Capcom will address PC performance issues with Resident Evil Village, after reports noted pirated versions of the game without DRM ran better.
For those unfamiliar, Denuvo anti-piracy DRM has been criticized for allegations of its effectiveness. These include the need for a constant and uninterrupted online connection even on single-player games, and allegations of causing severe performance inhibition.
When it was announced that Doom Eternal would use Denvo anti-cheat software for its multiplayer, id Software soon after had to look into claims of crashes and performance issues. Denuvo was removed just one week after it was introduced. Whether this latest iteration will continue to have issues will remain to be seen.
Titles that have removed Denuvo anti-piracy DRM (albeit some after a year from launch) include Devil May Cry 5, Resident Evil 3, Resident Evil 2, Octopath Traveler, and Sonic Mania. Recent titles to add Denuvo anti-piracy DRM have include Evil Genius 2: World Domination, Persona 5 Strikers, and Deathloop.
Some may have hoped Resident Evil Village would join their ranks, as multiple reviews and gamers criticized the game’s performance on PC. Our own review noted that on PC the game “suffers from stuttering when shooting enemies, and sometimes dropping frames hard in certain situations or rooms. Sometimes these can inhibit gameplay but hopefully it can be resolved with a future patch.”
While an earlier July 10th video claimed the pirated version of the game (without Denuvo) ran without stuttering, a July 14th video by Digital Foundry gathered more attention of press and gamers alike.
Digital Foundry tested the cracked version and the official version with DRM. They noted that on the same computer, in the same area and scenario, the official version suffered “horrendous frame times and a collapsed frame rate on the official version, and a gigantic improvement with the crack installed.”
In the example scenario, the pirated version stayed around 100 to 120 FPS, while the DRM version fell to almost 30 FPS. Meanwhile on consoles, the games ran smoothly and without issue. Digital Foundry did note how while most of the PC plays fine, there are notable frame-dips during certain animation, especially during combat or when the Maidens appear in a flurry of insects.
However; Denuvo may not be entirely at fault. Digital Foundry note that in notes in pirated copies of the game, the pirates note Capcom had their own copy protection as well.
They claim Capcom’s own anti-piracy measures are embedded within Denuvo, making the game even less optimal. By stripping out Capcom’s entry points for the DRM- which are tied to events such as combat and the Maidens appearing- those events no longer suffer frame dips.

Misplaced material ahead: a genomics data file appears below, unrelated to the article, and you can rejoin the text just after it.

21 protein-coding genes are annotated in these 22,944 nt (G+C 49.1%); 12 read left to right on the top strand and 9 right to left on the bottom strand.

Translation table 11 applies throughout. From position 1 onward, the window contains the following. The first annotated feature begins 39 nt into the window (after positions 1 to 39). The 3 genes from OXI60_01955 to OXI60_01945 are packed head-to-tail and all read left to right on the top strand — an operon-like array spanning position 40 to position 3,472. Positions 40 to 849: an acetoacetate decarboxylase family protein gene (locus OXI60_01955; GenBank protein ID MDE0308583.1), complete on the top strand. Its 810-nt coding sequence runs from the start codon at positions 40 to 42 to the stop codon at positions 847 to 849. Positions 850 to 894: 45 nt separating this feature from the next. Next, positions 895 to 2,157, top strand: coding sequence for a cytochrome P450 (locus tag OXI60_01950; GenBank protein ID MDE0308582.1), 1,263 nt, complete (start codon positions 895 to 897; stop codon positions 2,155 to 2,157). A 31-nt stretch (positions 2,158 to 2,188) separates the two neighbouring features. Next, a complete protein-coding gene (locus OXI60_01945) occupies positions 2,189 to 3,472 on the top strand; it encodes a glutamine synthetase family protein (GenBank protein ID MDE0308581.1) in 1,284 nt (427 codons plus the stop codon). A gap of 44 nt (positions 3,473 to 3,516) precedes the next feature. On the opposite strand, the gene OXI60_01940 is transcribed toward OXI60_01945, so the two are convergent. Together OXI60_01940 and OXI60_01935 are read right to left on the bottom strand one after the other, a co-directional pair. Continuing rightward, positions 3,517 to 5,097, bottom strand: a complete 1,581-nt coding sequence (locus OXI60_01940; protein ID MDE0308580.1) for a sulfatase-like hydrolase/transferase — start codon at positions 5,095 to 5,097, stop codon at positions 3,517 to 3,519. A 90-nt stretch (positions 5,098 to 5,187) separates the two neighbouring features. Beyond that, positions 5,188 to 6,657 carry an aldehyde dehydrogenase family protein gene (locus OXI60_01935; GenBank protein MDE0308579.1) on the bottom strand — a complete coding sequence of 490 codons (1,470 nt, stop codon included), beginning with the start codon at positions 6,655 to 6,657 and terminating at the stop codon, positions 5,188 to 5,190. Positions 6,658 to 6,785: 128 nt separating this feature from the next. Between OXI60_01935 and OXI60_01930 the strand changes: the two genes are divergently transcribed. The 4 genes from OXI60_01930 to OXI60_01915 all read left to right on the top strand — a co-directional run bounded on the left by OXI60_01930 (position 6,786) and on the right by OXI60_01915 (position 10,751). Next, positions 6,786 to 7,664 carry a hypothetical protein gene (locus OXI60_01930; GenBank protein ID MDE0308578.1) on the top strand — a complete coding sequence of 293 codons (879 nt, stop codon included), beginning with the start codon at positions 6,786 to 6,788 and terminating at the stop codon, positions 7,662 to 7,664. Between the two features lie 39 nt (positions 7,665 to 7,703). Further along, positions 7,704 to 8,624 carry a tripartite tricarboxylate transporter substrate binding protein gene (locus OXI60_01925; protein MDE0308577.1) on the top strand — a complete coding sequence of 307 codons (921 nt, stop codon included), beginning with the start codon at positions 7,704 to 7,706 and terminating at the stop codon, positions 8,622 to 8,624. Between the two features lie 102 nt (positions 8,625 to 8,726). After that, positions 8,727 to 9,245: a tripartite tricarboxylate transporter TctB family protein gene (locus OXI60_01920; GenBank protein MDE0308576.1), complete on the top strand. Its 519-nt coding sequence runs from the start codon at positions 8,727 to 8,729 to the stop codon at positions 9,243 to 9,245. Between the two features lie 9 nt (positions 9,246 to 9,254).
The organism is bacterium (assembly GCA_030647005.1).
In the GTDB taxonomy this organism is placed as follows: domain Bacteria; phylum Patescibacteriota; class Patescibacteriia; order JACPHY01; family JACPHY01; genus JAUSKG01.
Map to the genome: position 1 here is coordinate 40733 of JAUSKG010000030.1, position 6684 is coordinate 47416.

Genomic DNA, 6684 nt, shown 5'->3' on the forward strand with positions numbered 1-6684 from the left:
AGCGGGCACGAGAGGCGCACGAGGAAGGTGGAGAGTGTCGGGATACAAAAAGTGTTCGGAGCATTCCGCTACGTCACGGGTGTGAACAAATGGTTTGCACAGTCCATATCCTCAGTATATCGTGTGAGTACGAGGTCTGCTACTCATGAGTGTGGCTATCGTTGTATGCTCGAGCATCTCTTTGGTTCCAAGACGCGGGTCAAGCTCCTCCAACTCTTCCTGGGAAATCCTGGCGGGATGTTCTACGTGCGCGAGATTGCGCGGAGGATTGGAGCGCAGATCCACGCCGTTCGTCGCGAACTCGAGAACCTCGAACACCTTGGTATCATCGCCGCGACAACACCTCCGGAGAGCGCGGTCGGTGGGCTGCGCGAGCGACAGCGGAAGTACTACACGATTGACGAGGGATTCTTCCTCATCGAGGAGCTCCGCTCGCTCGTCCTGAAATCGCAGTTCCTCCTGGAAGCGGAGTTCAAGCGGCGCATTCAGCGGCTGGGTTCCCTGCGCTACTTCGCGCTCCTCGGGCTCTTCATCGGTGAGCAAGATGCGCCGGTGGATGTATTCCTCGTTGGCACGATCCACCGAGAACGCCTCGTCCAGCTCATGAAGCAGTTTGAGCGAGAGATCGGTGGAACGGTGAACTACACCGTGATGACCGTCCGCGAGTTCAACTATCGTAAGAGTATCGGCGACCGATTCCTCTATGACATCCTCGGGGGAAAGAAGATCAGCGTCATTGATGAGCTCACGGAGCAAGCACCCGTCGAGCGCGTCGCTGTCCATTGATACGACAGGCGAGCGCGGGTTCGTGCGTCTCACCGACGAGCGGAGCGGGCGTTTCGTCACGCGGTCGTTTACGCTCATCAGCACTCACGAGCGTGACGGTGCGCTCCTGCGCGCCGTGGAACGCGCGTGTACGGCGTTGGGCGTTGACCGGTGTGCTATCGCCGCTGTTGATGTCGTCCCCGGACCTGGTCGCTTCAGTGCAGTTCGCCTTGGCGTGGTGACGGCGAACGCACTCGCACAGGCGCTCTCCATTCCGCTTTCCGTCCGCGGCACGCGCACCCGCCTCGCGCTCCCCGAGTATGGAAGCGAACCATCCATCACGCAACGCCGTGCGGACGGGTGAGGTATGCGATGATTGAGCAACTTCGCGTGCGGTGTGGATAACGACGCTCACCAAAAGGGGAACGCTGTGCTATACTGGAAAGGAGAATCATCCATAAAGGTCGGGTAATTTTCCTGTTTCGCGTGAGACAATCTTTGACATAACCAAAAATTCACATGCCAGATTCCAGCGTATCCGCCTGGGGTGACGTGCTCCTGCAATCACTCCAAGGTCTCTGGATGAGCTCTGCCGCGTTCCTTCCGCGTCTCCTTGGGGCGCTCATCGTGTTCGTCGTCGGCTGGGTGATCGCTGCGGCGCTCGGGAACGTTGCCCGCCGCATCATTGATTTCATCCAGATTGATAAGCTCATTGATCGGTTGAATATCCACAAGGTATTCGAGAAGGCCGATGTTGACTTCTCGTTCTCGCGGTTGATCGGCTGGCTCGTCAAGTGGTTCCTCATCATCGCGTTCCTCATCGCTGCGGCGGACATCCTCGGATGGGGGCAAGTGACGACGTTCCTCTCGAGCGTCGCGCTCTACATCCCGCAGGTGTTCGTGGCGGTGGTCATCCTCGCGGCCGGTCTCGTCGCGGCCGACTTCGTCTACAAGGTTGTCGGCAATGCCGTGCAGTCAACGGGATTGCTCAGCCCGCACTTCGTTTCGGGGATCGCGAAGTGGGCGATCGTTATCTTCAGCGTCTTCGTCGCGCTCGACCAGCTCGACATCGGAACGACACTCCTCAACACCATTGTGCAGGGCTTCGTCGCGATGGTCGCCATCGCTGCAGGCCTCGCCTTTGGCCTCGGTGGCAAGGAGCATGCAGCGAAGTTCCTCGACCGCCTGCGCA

A mere 24 hours after the story hit the mainstream, Capcom issued a statement to EuroGamer (who owns Digital Foundry). They stated “The team are working on a patch to address PC performance issues, it should be available soon – we’ll have more details shortly.”
Will this update involve removal of Capcom’s own DRM, Denuvo, or even both? Or will the DRM remain while the performance improves? We will keep you informed as we learn more.
However, its not all good news. On top of this recent admittance that Resident Evil Village on PC has issues, Resident Evil Re:Verse was delayed yet again; to 2022.
The game was intended as a free multiplayer game for those who purchase Resident Evil Village (launched May 7th). The open beta for Re:Verse was met with issues with matchmaking on launch, causing it to be temporarily suspended.
Even so, the Mostly Negative reviews on Steam note the game being poor quality overall. Many even wished that Capcom had not created the game, with the extra budget then going into Village.
The situation can be compared to Resident Evil 3 (2020), and Resident Evil Resistance; a stand-alone multiplayer game that was free with the former. Our own review noted how it would quickly become passed-over, and likely made Resident Evil 3 a worse game because of its existence.
Resident Evil Village is available on Windows PC (via Steam), PlayStation 4, PlayStation 5, Xbox One, Xbox Series X|S, and Google Stadia. PlayStation 4 and Xbox One will support upgrades to the next generation. In case you missed it, you can find our review here (we highly recommend it!)